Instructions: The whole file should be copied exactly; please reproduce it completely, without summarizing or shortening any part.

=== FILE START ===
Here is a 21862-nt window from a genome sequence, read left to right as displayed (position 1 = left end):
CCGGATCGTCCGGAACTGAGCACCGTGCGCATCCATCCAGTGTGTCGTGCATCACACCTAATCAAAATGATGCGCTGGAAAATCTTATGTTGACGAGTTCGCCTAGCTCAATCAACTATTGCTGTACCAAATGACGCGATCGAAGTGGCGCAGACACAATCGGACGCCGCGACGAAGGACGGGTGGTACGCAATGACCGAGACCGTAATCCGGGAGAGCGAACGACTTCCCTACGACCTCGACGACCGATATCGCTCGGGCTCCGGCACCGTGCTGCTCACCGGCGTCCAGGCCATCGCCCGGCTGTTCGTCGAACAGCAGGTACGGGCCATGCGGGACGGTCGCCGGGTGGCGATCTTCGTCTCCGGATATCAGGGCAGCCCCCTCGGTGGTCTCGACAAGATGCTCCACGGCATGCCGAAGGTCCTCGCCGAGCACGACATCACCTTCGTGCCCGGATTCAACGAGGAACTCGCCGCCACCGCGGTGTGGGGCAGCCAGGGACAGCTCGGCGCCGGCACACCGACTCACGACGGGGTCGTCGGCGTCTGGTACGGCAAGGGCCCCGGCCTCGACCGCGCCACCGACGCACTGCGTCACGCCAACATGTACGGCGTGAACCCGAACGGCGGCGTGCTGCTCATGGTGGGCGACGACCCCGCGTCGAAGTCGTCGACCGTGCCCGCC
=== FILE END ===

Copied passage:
Here is a 21862-nt window from a genome sequence, read left to right as displayed (position 1 = left end):
CCGGATCGTCCGGAACTGAGCACCGTGCGCATCCATCCAGTGTGTCGTGCATCACACCTAATCAAAATGATGCGCTGGAAAATCTTATGTTGACGAGTTCGCCTAGCTCAATCAACTATTGCTGTACCAAATGACGCGATCGAAGTGGCGCAGACACAATCGGACGCCGCGACGAAGGACGGGTGGTACGCAATGACCGAGACCGTAATCCGGGAGAGCGAACGACTTCCCTACGACCTCGACGACCGATATCGCTCGGGCTCCGGCACCGTGCTGCTCACCGGCGTCCAGGCCATCGCCCGGCTGTTCGTCGAACAGCAGGTACGGGCCATGCGGGACGGTCGCCGGGTGGCGATCTTCGTCTCCGGATATCAGGGCAGCCCCCTCGGTGGTCTCGACAAGATGCTCCACGGCATGCCGAAGGTCCTCGCCGAGCACGACATCACCTTCGTGCCCGGATTCAACGAGGAACTCGCCGCCACCGCGGTGTGGGGCAGCCAGGGACAGCTCGGCGCCGGCACACCGACTCACGACGGGGTCGTCGGCGTCTGGTACGGCAAGGGCCCCGGCCTCGACCGCGCCACCGACGCACTGCGTCACGCCAACATGTACGGCGTGAACCCGAACGGCGGCGTGCTGCTCATGGTGGGCGACGACCCCGCGTCGAAGTCGTCGACCGTGCCCGCC